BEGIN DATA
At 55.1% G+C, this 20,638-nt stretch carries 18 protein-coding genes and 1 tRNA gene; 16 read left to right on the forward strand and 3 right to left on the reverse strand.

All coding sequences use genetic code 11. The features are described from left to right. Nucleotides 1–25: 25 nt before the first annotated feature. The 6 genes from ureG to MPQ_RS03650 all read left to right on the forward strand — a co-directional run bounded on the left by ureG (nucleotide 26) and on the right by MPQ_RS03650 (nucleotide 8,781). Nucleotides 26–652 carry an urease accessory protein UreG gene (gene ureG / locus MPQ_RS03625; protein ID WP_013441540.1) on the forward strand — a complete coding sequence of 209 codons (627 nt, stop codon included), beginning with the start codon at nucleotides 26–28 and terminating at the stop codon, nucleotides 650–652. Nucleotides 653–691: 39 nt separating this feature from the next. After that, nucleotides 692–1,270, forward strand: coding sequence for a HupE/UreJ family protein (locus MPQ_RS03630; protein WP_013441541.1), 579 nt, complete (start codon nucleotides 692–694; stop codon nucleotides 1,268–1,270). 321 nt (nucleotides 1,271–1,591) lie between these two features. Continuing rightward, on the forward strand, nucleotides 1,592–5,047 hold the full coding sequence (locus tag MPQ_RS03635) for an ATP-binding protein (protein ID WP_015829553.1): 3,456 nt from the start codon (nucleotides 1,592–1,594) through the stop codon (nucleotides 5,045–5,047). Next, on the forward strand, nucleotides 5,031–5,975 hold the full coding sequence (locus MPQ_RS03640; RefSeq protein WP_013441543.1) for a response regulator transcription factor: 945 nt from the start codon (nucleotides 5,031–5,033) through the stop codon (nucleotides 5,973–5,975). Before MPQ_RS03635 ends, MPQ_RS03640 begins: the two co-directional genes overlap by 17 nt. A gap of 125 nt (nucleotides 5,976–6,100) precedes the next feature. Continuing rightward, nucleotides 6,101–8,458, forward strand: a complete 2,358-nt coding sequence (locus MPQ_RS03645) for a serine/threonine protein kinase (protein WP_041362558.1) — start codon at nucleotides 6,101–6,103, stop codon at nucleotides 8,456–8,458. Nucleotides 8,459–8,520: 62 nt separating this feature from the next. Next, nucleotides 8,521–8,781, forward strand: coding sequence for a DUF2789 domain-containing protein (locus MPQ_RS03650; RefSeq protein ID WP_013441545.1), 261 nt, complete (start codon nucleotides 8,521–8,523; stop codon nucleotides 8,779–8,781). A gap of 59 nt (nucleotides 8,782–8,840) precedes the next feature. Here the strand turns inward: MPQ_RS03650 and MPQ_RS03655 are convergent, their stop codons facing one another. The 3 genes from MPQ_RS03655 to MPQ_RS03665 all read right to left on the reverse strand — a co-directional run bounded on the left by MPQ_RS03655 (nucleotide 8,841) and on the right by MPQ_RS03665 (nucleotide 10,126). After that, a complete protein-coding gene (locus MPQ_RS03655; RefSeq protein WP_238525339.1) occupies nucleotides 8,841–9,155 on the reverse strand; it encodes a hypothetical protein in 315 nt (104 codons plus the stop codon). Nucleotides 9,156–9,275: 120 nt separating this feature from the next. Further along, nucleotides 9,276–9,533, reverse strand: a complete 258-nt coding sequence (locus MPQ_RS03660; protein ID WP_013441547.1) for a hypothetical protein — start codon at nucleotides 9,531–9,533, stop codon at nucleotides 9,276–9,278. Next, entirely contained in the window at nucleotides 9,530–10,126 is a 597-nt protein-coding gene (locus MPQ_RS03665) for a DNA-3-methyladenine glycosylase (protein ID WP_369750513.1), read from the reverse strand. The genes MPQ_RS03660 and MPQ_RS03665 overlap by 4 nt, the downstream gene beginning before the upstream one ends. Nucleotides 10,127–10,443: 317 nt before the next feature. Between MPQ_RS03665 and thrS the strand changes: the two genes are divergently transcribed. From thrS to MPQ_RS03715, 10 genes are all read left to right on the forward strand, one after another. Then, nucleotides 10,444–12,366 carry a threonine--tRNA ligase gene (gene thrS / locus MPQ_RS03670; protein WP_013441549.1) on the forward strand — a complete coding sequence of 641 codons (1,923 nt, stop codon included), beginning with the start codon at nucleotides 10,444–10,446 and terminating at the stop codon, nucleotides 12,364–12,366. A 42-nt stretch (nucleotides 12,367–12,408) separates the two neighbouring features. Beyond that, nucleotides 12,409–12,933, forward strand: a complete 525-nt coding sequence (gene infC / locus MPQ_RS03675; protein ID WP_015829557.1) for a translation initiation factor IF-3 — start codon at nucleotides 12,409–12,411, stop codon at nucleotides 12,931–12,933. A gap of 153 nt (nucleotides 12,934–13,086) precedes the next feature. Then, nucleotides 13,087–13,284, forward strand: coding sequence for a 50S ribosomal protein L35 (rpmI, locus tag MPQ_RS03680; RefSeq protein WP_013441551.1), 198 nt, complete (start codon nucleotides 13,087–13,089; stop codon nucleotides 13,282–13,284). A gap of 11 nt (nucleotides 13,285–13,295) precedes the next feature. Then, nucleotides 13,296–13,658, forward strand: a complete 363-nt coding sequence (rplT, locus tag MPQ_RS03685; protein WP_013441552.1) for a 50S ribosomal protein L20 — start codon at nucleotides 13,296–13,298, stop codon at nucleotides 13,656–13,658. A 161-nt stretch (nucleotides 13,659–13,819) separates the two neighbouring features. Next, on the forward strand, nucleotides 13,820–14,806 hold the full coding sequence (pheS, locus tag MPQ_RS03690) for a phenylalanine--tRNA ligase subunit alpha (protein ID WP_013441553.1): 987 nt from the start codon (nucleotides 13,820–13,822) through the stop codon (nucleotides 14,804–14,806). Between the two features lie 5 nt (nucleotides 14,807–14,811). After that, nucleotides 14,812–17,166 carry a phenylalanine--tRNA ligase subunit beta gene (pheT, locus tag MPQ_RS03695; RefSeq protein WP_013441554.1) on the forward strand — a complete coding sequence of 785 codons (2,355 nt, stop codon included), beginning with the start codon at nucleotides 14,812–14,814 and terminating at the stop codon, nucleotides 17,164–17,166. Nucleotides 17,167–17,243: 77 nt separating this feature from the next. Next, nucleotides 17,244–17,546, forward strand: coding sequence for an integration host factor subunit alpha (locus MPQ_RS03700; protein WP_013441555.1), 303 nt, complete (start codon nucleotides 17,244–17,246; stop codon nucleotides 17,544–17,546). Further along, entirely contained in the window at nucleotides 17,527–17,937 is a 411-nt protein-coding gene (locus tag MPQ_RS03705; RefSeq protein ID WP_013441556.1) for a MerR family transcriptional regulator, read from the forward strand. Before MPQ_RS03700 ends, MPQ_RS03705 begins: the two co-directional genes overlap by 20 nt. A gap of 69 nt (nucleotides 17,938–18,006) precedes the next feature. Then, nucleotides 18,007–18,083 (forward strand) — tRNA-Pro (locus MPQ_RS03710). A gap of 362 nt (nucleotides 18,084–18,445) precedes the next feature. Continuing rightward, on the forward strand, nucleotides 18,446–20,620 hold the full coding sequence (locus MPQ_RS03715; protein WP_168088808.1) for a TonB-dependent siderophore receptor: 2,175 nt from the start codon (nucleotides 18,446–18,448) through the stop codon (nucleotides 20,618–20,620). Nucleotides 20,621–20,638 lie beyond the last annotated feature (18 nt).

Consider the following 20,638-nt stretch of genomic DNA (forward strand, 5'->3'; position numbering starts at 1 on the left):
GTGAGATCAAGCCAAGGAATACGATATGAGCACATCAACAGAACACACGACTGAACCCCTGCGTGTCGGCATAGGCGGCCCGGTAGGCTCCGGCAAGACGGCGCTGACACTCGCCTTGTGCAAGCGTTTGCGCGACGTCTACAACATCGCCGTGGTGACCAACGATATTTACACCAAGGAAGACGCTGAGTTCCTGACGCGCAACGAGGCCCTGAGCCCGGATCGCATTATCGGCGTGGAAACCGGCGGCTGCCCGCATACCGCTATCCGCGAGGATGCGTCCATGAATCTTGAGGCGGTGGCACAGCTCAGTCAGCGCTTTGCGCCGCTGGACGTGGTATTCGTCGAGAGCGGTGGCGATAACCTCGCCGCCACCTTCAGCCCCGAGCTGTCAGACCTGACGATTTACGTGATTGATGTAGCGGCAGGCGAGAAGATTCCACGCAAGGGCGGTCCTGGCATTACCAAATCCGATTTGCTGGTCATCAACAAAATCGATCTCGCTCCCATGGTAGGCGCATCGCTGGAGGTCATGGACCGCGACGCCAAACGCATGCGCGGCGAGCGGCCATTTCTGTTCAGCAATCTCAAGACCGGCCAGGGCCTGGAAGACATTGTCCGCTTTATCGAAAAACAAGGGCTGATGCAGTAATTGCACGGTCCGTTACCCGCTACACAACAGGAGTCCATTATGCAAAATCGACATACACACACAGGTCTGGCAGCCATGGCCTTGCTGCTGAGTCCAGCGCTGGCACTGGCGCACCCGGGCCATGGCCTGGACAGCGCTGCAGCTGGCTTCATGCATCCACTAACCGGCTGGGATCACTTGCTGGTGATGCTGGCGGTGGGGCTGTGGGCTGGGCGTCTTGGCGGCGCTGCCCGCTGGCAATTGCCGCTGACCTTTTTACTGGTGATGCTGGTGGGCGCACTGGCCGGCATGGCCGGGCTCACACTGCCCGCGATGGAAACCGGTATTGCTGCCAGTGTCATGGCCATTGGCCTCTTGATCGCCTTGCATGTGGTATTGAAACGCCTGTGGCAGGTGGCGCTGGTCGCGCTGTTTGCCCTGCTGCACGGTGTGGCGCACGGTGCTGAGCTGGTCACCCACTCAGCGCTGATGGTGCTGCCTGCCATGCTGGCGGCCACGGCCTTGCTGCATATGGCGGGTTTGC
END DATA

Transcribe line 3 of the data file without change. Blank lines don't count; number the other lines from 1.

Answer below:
Consider the following 20,638-nt stretch of genomic DNA (forward strand, 5'->3'; position numbering starts at 1 on the left):